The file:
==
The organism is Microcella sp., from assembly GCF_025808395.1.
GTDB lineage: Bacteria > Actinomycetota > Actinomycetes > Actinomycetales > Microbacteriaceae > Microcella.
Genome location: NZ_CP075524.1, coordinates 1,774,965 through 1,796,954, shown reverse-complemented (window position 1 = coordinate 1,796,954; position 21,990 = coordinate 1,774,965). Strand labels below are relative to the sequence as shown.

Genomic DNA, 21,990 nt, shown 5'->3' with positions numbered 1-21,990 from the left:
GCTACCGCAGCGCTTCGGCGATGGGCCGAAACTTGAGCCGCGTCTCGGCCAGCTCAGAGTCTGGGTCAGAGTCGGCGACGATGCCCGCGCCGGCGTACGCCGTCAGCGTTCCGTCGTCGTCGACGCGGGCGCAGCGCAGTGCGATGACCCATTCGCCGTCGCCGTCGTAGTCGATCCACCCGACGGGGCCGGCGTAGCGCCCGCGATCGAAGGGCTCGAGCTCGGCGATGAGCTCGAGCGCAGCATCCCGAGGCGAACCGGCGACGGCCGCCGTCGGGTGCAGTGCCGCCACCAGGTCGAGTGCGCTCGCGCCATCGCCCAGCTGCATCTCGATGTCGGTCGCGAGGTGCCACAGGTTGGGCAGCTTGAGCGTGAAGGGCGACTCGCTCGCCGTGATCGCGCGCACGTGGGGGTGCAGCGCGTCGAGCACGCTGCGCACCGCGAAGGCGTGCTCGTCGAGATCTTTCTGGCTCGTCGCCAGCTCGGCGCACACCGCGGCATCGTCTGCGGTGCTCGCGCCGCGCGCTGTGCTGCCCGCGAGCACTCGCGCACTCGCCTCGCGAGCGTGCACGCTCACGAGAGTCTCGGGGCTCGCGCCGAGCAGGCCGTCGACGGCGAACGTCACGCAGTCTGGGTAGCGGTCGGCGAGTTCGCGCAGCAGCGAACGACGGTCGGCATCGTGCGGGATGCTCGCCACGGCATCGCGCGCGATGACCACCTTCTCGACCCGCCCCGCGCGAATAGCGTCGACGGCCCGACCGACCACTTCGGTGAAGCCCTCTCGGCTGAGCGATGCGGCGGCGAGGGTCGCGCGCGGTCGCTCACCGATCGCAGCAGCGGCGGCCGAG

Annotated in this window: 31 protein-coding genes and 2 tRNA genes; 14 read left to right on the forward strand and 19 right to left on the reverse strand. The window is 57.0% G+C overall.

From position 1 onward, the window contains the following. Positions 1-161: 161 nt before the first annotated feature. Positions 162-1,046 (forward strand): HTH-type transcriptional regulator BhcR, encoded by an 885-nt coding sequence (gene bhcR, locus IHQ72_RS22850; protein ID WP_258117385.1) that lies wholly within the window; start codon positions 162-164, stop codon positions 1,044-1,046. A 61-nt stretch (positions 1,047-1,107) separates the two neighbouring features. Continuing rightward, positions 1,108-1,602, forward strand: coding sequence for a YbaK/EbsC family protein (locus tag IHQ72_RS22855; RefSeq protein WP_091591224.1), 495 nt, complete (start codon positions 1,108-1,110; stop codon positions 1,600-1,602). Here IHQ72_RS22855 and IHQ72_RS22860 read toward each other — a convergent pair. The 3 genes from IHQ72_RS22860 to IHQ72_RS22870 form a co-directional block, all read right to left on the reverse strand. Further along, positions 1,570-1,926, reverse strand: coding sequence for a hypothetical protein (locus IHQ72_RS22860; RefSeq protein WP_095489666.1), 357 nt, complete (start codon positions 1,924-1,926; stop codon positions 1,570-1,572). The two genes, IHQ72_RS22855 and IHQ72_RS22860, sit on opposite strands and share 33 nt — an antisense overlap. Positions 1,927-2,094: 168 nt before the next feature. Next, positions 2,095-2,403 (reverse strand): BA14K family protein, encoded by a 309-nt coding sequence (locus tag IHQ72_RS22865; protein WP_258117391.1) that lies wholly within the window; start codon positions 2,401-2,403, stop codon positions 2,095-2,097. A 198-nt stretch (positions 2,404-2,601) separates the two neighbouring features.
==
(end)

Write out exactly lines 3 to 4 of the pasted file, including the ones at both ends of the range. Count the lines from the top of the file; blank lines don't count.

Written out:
Genome location: NZ_CP075524.1, coordinates 1,774,965 through 1,796,954, shown reverse-complemented (window position 1 = coordinate 1,796,954; position 21,990 = coordinate 1,774,965). Strand labels below are relative to the sequence as shown.

Genomic DNA, 21,990 nt, shown 5'->3' with positions numbered 1-21,990 from the left: